Philadelphia 76ers: Joel Embiid needs a new pick-and-roll partner

(Photo by Mitchell Leff/Getty Images)
(Photo by Mitchell Leff/Getty Images) /

2020-21 was a banner season for Philadelphia 76ers superstar center Joel Embiid.

He set new career-highs in points, field goal shooting percentage, and 3 point shooting percentage, earned All-Star, all-NBA, and all-defense honors, and, most impressively of all, finished out the season second in All-Star voting behind Nikola Jokic.

But there’s one aspect of Embiid’s game that took a notable step back in his fifth professional season: Assisted points scored.

Despite having a new head coach and a new offensive identity, the Sixers only had two players finish out the 2020-21 NBA season in the top-100 assisted points created per game, and one of the two – Tobias Harris, not Ben Simmons – did so on only 3.5 assists per game.

Those numbers are all fine and good, except when you have a generational big man who needs to get the basketball in the paint.

While some of this could be remedied by a bigger role from efficient passer Tyrese Maxey – assuming Rich Paul doesn’t force him out of Philly too – one aspect of Embiid’s best offensive stint in the NBA is currently missing for the Philadelphia 76ers’ offensive portfolio and should really be addressed as the team turns its attention to trading Ben Simmons: A pick-and-roll partner.

The Philadelphia 76ers need to run their offense through Joel Embiid and a buddy.

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In 2018-19, Joel Embiid and Jimmy Butler were an elite offensive duo.

The duo accounted for 39.6 percent of the team’s points per game on average – 45.7 of 115.2 – and formed a near-unstoppable two-headed, two-way attack that took a quadruple doink to thwart in the Eastern Conference Finals.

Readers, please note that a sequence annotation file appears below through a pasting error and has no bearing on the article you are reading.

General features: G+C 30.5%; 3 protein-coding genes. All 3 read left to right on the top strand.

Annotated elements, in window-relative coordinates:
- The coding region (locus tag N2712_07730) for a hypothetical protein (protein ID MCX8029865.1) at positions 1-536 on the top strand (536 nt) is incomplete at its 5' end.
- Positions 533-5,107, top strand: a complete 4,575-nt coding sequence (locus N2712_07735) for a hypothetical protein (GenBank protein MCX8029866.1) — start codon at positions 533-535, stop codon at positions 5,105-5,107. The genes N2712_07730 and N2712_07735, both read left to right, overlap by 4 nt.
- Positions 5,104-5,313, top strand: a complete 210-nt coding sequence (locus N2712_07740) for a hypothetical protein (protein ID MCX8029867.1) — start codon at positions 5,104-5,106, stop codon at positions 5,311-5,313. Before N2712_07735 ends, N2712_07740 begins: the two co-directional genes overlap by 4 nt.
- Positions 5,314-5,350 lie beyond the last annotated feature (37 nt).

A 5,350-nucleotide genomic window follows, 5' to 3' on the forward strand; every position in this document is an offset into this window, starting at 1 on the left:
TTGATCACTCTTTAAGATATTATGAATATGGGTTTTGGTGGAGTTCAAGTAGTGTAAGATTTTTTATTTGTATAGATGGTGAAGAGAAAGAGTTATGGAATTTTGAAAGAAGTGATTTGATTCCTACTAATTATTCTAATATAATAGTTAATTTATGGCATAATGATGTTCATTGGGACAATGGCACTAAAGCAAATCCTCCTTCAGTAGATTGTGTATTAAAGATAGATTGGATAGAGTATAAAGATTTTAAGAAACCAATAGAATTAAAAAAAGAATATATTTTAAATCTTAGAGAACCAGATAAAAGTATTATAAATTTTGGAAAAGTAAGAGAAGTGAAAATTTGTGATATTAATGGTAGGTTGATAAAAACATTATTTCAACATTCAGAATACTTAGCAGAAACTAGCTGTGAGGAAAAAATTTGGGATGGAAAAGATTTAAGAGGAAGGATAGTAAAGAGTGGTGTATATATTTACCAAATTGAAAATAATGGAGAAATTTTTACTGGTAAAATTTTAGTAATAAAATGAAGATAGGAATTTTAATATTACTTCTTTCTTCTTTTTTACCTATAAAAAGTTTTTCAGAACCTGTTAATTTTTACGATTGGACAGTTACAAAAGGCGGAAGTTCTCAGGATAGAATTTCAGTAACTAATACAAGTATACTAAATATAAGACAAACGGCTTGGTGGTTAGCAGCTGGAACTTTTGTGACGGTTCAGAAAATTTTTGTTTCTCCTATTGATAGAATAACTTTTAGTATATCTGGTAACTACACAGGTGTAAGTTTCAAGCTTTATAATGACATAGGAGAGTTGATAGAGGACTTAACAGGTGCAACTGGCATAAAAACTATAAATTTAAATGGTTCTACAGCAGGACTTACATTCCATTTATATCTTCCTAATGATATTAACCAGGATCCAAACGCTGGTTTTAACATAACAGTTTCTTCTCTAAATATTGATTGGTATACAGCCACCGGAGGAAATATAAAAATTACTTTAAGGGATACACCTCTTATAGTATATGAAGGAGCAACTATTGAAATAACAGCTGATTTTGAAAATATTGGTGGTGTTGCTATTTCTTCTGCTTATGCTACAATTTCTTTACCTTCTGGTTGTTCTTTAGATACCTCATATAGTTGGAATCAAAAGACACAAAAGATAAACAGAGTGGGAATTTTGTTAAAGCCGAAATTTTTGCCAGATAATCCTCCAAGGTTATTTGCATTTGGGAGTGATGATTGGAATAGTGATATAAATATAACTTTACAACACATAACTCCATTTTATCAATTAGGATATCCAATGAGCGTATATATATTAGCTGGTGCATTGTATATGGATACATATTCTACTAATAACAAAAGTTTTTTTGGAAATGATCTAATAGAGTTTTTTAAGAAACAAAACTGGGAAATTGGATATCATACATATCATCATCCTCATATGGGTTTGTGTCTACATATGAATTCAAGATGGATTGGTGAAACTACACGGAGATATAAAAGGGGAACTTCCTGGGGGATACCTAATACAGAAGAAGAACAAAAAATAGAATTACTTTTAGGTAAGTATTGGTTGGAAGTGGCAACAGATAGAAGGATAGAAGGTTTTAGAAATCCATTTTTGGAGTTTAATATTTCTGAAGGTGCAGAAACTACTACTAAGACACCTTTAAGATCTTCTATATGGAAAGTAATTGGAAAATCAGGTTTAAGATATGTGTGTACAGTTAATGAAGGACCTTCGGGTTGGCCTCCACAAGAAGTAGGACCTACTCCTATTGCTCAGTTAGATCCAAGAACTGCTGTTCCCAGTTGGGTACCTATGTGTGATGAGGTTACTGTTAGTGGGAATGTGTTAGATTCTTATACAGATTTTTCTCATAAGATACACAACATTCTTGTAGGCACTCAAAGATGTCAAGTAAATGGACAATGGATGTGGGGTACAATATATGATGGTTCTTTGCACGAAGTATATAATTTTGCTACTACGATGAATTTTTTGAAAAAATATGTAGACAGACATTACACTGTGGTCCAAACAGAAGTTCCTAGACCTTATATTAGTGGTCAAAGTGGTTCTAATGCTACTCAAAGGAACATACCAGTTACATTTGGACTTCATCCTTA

Over that playoff run, Butler ran an average of 6.3 pick-and-rolls per game, by far and away the most of any player on the team, and was able to generate .91 points per drive versus a turnover rating of 9.5 percent. While Butler wasn’t elite per se in the PnR game, as his efficiency actually only ranked in the 60th percentile, his ability to play off of Embiid made both players better and the team incredibly hard to defeat regardless of an opposing team’s composition.

How essential were Embiid and Butler to Brett Brown’s end-of-game strategy? Well, let’s just say the duo accounts for more shots in the final 5 minutes of any given quarter than every other player on the team combined and scored 7.5 points versus 6.8 from the rest of the squad combined; a stat skewed significantly by a single made 3 by Mike Scott on his lone clutch playoff attempt.

Since Butler left, however, things haven’t been quite as efficient.

While the Sixers did find some success with Point Shake during his unique tenure in 2020, no one, not even Tobias Harris, has found success as a primary offensive option either with Embiid off the court or while playing off of them, as evidence by the elevated clutch numbers from “The Process” from 2019-21.

Could that change in 2021-22? Potentially. Harris was an efficient pick-and-roll scorer in 2018-19, more efficient than Butler even, but he just doesn’t seem to like running that particular play, instead relying a bit too heavily on his dribble-heavy midrange game.

And what about Tyrese Maxey? While he was by far the team’s most effective pick-and-roll ballhandler in 2020-21, his offensive game still isn’t quite mature, and his inability to let 3s fly at an efficient clip will limit his overall efficiency in end-of-game situations.

Could Jalen Springer become the second coming of Butler in his forthcoming rookie season? I guess anything is possible, but if the Sixers want to replicate their 2019 playoff magic, they’ll surely need to secure an offensive pick-and-roll specialist in the Ben Simmons trade.

Fortunately, there are a few good options who could be had on the trade market.

From CJ McCollum to Norman Powell, T.J Warren,  and even *gulp* Andrew Wiggins, there are plenty of viable pick-and-roll/pop players who could serve as viable partners for Embiid both on the perimeter and in the paint, all of whom run laps around Simmons, who is far better suited as a PnR blocker than ballhandler.

Next. Don’t discount the addition of Georges Niang. dark

In the NBA, you can win without running the pick-and-roll. Plenty of teams have done it in the past and will do so again from this point on. But when you have the best scoring center in the NBA with limitless range drawing near-constant double teams in the paint, failing to secure him an offensive partner in crime is a serious dereliction of team building duties, especially when you just committed a supermax deal to retain his services for the next half-decade .